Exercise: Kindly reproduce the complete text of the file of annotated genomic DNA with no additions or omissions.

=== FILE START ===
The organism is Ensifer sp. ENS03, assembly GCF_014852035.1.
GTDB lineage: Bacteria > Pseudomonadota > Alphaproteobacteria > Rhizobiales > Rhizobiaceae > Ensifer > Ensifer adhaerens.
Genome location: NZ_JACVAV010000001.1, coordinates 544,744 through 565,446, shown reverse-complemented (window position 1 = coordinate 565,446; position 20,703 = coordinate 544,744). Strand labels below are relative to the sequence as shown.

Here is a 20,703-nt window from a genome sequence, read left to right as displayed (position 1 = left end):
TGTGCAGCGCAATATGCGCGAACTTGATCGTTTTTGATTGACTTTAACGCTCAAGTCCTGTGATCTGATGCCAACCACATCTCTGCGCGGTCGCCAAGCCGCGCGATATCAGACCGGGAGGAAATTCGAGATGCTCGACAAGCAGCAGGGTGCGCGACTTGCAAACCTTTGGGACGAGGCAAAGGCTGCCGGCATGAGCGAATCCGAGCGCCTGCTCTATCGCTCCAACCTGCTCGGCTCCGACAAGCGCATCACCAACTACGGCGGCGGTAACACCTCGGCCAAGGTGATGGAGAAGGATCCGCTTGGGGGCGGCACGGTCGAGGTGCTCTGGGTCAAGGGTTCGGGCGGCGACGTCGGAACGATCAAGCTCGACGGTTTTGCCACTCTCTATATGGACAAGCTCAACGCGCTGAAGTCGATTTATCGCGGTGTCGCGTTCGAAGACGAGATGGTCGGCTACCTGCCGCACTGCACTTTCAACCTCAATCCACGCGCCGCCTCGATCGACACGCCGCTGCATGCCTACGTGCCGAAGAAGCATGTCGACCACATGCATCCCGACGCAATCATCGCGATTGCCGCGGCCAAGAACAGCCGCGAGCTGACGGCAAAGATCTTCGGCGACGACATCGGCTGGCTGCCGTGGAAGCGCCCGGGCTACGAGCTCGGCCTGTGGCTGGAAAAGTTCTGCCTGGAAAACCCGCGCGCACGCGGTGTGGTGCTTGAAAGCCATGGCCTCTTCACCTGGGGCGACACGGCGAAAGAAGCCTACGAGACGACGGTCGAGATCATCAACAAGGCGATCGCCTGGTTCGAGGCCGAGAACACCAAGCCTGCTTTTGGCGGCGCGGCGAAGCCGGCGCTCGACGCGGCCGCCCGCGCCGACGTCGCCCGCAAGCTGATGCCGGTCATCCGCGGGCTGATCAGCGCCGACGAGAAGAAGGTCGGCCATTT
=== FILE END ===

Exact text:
The organism is Ensifer sp. ENS03, assembly GCF_014852035.1.
GTDB lineage: Bacteria > Pseudomonadota > Alphaproteobacteria > Rhizobiales > Rhizobiaceae > Ensifer > Ensifer adhaerens.
Genome location: NZ_JACVAV010000001.1, coordinates 544,744 through 565,446, shown reverse-complemented (window position 1 = coordinate 565,446; position 20,703 = coordinate 544,744). Strand labels below are relative to the sequence as shown.

Here is a 20,703-nt window from a genome sequence, read left to right as displayed (position 1 = left end):
TGTGCAGCGCAATATGCGCGAACTTGATCGTTTTTGATTGACTTTAACGCTCAAGTCCTGTGATCTGATGCCAACCACATCTCTGCGCGGTCGCCAAGCCGCGCGATATCAGACCGGGAGGAAATTCGAGATGCTCGACAAGCAGCAGGGTGCGCGACTTGCAAACCTTTGGGACGAGGCAAAGGCTGCCGGCATGAGCGAATCCGAGCGCCTGCTCTATCGCTCCAACCTGCTCGGCTCCGACAAGCGCATCACCAACTACGGCGGCGGTAACACCTCGGCCAAGGTGATGGAGAAGGATCCGCTTGGGGGCGGCACGGTCGAGGTGCTCTGGGTCAAGGGTTCGGGCGGCGACGTCGGAACGATCAAGCTCGACGGTTTTGCCACTCTCTATATGGACAAGCTCAACGCGCTGAAGTCGATTTATCGCGGTGTCGCGTTCGAAGACGAGATGGTCGGCTACCTGCCGCACTGCACTTTCAACCTCAATCCACGCGCCGCCTCGATCGACACGCCGCTGCATGCCTACGTGCCGAAGAAGCATGTCGACCACATGCATCCCGACGCAATCATCGCGATTGCCGCGGCCAAGAACAGCCGCGAGCTGACGGCAAAGATCTTCGGCGACGACATCGGCTGGCTGCCGTGGAAGCGCCCGGGCTACGAGCTCGGCCTGTGGCTGGAAAAGTTCTGCCTGGAAAACCCGCGCGCACGCGGTGTGGTGCTTGAAAGCCATGGCCTCTTCACCTGGGGCGACACGGCGAAAGAAGCCTACGAGACGACGGTCGAGATCATCAACAAGGCGATCGCCTGGTTCGAGGCCGAGAACACCAAGCCTGCTTTTGGCGGCGCGGCGAAGCCGGCGCTCGACGCGGCCGCCCGCGCCGACGTCGCCCGCAAGCTGATGCCGGTCATCCGCGGGCTGATCAGCGCCGACGAGAAGAAGGTCGGCCATTT